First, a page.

If you received one of these “Clean Water, Clean Beaches” notices in the mail, please read it carefully. It looks more like a newsletter – than a notice for you to file a protest to a new fee on your property tax bill. The LA County Department of Public Works is sending these notices to all 2.2 million property owners in LA County to inform them about their proposed Clean Water, Clean Beaches Measure to provide dedicated funding through a NEW FEE (or tax) to reduce pollution in storm water runoff that affects beaches, waterways, and groundwater.
Among the rhetoric out there, you may not have heard that regardless of whether or not this passes, our Cities and the County will bear the cost of complying with the Clean Water Act to effectively deal with storm water runoff. The decisions to be made are:
1. HOW and WHO will pay those costs and
2. What are the best and publically transparent ways to accomplish REGIONAL SOLUTIONS to get the most for any/all investments
When DPW briefed BizFed about the proposed measure in August, we had serious concerns about whether the measure was ready for prime time and about how it would impact the business community. Many of the required details to put a fee before the voters had not yet been defined. However, DPW committed to working with BizFed to try to improve their proposal.
We formed the BizFed Water Quality Parcel Tax Working Group in September to work directly with DPW on the details of the proposed ordinance, hoping to address the concerns of the business community. Chaired by Mike Lewis, Construction Industry Coalition on Water Quality Coalition, our working group has had multiple in-person meetings with DPW staff, who are working with us and taking our concerns and input seriously.
Here’s where we stand today:
· BizFed’s Board has not yet voted to take a position on the measure. Instead, the Board authorized the creation of our working group to try to address business community concerns. We expect to take a formal position in the near future, which will depend heavily on the where things stand with our working groups efforts with DPW.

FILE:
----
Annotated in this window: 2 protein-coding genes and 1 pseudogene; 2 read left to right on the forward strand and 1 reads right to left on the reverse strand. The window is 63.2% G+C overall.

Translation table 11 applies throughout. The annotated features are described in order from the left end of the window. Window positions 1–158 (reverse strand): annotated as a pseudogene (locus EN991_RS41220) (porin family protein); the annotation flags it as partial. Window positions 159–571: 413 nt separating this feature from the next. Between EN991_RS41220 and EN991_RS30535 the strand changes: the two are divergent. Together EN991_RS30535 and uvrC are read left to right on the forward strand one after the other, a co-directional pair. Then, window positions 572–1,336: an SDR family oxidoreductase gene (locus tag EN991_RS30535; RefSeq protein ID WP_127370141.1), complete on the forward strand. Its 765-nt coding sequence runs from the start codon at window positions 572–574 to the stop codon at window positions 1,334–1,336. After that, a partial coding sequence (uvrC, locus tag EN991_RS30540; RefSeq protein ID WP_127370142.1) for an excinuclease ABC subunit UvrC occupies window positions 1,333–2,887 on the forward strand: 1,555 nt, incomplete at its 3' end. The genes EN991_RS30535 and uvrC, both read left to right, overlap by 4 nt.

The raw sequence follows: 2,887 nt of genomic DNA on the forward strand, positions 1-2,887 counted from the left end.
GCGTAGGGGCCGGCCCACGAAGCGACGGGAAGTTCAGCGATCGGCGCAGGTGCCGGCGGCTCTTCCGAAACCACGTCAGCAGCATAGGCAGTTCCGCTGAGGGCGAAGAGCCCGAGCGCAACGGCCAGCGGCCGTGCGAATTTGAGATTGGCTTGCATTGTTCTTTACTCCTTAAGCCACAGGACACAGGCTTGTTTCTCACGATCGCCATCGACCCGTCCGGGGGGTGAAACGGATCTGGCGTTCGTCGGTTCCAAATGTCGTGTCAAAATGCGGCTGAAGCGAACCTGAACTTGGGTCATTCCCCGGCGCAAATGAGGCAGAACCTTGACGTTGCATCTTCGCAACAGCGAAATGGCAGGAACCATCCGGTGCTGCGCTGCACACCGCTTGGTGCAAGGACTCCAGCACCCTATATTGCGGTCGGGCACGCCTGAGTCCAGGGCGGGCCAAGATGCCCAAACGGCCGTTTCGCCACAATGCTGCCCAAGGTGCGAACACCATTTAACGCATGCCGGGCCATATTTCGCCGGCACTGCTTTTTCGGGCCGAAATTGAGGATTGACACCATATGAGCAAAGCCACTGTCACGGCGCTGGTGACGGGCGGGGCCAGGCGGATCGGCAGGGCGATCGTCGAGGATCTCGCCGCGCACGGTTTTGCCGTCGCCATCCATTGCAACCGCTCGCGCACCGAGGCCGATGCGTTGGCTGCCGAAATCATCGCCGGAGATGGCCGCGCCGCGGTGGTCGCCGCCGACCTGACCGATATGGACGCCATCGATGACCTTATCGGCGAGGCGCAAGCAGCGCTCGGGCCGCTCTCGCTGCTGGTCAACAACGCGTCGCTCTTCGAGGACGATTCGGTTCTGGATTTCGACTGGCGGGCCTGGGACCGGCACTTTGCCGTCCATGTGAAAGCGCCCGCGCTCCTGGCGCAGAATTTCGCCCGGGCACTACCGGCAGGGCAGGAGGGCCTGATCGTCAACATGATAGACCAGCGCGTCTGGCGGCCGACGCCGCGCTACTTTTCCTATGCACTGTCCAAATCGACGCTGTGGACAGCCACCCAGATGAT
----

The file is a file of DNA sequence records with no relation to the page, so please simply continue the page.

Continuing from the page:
· BizFed remains concerned that the measure itself is not being properly put before the voters in accordance with Proposition 218. In its current form, the measure appears to meet the legal definition of a tax, which would require approval from a two-thirds majority of all voters, rather than a fee, which would require approval from a simple majority of affected property owners. We have shared these concerns in writing with LA County and await their written response and analysis.
· However, whether this measure ultimately is put to a vote as a tax or a fee, and whether it moves forward in 2013 or 2014, the proposed ordinance will have a serious financial impact on businesses throughout LA County. Therefore, we have continued working with DPW to rewrite the proposed ordinance and implementation manual to try to ensure it accomplishes the County’s objectives without treating property owners – whether they are business, public, or residential property owners – unfairly.
We are putting the finishing touches on our proposed rewrite of the ordinance to try to address these concerns, which we will present to DPW in January.
Now is the time for all property owners in LA County to learn about and get engaged on this issue. There are some important reasons why LA County is asking for this measure, but it is absolutely vital that we take the time to get it right!
Stay tuned for more updates in the days and weeks ahead.